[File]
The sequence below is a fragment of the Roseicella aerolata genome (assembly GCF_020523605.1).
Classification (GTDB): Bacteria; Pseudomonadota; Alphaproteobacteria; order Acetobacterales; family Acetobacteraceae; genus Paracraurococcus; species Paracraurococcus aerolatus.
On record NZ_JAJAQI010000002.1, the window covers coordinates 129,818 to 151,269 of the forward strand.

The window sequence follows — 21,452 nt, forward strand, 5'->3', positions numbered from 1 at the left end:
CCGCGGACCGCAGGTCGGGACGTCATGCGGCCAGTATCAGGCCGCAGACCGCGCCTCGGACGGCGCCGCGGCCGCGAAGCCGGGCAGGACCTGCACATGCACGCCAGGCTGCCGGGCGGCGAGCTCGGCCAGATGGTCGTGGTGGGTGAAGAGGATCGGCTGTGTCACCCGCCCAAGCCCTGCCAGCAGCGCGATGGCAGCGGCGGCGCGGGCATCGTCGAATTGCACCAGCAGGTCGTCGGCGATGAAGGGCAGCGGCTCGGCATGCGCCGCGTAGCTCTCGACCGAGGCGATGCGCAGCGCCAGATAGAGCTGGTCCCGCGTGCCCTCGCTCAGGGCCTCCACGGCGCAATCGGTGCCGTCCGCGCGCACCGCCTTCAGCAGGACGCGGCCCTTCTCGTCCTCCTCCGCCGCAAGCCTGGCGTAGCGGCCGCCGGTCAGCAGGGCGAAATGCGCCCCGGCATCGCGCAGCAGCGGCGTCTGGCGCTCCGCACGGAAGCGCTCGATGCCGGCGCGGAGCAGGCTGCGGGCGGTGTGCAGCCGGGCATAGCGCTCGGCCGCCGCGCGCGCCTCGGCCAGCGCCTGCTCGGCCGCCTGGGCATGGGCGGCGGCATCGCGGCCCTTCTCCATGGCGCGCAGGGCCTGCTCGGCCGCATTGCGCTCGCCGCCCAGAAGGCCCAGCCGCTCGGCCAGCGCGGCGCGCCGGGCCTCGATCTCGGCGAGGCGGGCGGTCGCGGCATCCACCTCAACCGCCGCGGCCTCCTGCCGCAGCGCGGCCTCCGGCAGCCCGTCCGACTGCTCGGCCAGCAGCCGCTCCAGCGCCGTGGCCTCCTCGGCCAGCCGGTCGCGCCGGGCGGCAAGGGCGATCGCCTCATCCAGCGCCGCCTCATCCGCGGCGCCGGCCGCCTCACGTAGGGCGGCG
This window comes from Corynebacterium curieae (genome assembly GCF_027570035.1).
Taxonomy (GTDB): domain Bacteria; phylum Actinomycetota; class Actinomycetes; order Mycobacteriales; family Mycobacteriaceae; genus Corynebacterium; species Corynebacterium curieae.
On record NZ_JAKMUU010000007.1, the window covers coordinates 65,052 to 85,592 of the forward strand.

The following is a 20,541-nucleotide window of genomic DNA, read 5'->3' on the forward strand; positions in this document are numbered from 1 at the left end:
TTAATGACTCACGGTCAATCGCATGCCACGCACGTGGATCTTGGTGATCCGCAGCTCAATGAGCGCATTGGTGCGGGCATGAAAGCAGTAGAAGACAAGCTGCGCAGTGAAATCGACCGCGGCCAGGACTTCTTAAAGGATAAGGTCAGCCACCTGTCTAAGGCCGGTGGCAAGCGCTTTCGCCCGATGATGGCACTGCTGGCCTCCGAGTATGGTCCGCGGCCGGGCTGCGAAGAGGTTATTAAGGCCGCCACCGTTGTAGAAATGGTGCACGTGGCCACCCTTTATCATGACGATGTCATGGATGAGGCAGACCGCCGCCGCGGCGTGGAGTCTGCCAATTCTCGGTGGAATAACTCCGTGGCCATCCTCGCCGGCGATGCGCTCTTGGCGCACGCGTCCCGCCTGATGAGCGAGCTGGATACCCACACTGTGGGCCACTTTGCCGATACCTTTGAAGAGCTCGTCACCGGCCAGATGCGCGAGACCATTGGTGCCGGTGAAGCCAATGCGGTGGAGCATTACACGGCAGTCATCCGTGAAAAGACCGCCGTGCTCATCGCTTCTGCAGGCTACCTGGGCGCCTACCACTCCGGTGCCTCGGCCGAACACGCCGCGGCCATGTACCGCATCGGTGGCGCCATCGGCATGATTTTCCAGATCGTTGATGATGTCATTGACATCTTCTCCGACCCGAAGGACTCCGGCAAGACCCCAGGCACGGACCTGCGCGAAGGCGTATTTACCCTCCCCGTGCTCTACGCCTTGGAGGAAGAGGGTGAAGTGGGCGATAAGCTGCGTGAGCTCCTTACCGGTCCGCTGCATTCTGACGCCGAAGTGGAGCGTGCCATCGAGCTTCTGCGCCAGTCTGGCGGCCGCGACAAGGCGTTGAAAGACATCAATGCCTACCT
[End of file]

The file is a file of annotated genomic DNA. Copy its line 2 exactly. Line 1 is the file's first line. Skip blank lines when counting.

Classification (GTDB): Bacteria; Pseudomonadota; Alphaproteobacteria; order Acetobacterales; family Acetobacteraceae; genus Paracraurococcus; species Paracraurococcus aerolatus.